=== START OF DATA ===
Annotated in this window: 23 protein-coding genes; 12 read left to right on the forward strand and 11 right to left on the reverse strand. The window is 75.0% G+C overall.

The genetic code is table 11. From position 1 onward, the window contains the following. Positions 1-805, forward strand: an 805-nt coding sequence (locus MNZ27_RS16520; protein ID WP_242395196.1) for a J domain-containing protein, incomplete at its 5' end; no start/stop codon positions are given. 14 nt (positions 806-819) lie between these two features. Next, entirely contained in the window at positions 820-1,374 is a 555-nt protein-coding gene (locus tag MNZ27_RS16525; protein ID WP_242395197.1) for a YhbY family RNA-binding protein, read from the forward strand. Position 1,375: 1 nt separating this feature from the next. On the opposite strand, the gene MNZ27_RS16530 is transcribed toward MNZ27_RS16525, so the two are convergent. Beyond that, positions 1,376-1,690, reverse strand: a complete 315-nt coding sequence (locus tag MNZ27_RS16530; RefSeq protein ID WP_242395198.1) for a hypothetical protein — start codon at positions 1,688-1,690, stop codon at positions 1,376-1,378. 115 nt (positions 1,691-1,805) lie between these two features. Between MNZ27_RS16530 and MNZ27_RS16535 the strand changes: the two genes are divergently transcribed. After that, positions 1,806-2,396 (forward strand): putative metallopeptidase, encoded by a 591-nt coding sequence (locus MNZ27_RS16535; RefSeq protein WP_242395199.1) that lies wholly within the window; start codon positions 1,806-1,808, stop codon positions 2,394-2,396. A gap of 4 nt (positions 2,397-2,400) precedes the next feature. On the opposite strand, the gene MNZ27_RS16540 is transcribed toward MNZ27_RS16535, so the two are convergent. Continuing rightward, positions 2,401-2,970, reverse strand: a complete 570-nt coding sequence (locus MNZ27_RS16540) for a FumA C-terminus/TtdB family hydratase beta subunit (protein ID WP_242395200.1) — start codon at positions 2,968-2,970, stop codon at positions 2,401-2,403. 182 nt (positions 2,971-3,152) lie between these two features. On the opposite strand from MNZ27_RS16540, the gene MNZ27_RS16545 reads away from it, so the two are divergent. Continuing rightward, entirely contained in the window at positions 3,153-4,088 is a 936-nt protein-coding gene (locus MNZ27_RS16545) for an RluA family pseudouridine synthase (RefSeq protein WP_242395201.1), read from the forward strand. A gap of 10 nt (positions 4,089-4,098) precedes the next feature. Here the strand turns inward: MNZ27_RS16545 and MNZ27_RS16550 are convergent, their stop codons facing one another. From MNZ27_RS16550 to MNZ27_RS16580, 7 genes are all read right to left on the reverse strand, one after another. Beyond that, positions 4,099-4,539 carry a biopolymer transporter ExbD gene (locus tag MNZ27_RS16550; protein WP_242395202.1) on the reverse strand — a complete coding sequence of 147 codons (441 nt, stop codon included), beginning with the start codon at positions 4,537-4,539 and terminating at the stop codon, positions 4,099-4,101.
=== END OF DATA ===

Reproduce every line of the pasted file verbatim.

Annotated in this window: 23 protein-coding genes; 12 read left to right on the forward strand and 11 right to left on the reverse strand. The window is 75.0% G+C overall.

The genetic code is table 11. From position 1 onward, the window contains the following. Positions 1-805, forward strand: an 805-nt coding sequence (locus MNZ27_RS16520; protein ID WP_242395196.1) for a J domain-containing protein, incomplete at its 5' end; no start/stop codon positions are given. 14 nt (positions 806-819) lie between these two features. Next, entirely contained in the window at positions 820-1,374 is a 555-nt protein-coding gene (locus tag MNZ27_RS16525; protein ID WP_242395197.1) for a YhbY family RNA-binding protein, read from the forward strand. Position 1,375: 1 nt separating this feature from the next. On the opposite strand, the gene MNZ27_RS16530 is transcribed toward MNZ27_RS16525, so the two are convergent. Beyond that, positions 1,376-1,690, reverse strand: a complete 315-nt coding sequence (locus tag MNZ27_RS16530; RefSeq protein ID WP_242395198.1) for a hypothetical protein — start codon at positions 1,688-1,690, stop codon at positions 1,376-1,378. 115 nt (positions 1,691-1,805) lie between these two features. Between MNZ27_RS16530 and MNZ27_RS16535 the strand changes: the two genes are divergently transcribed. After that, positions 1,806-2,396 (forward strand): putative metallopeptidase, encoded by a 591-nt coding sequence (locus MNZ27_RS16535; RefSeq protein WP_242395199.1) that lies wholly within the window; start codon positions 1,806-1,808, stop codon positions 2,394-2,396. A gap of 4 nt (positions 2,397-2,400) precedes the next feature. On the opposite strand, the gene MNZ27_RS16540 is transcribed toward MNZ27_RS16535, so the two are convergent. Continuing rightward, positions 2,401-2,970, reverse strand: a complete 570-nt coding sequence (locus MNZ27_RS16540) for a FumA C-terminus/TtdB family hydratase beta subunit (protein ID WP_242395200.1) — start codon at positions 2,968-2,970, stop codon at positions 2,401-2,403. 182 nt (positions 2,971-3,152) lie between these two features. On the opposite strand from MNZ27_RS16540, the gene MNZ27_RS16545 reads away from it, so the two are divergent. Continuing rightward, entirely contained in the window at positions 3,153-4,088 is a 936-nt protein-coding gene (locus MNZ27_RS16545) for an RluA family pseudouridine synthase (RefSeq protein WP_242395201.1), read from the forward strand. A gap of 10 nt (positions 4,089-4,098) precedes the next feature. Here the strand turns inward: MNZ27_RS16545 and MNZ27_RS16550 are convergent, their stop codons facing one another. From MNZ27_RS16550 to MNZ27_RS16580, 7 genes are all read right to left on the reverse strand, one after another. Beyond that, positions 4,099-4,539 carry a biopolymer transporter ExbD gene (locus tag MNZ27_RS16550; protein WP_242395202.1) on the reverse strand — a complete coding sequence of 147 codons (441 nt, stop codon included), beginning with the start codon at positions 4,537-4,539 and terminating at the stop codon, positions 4,099-4,101.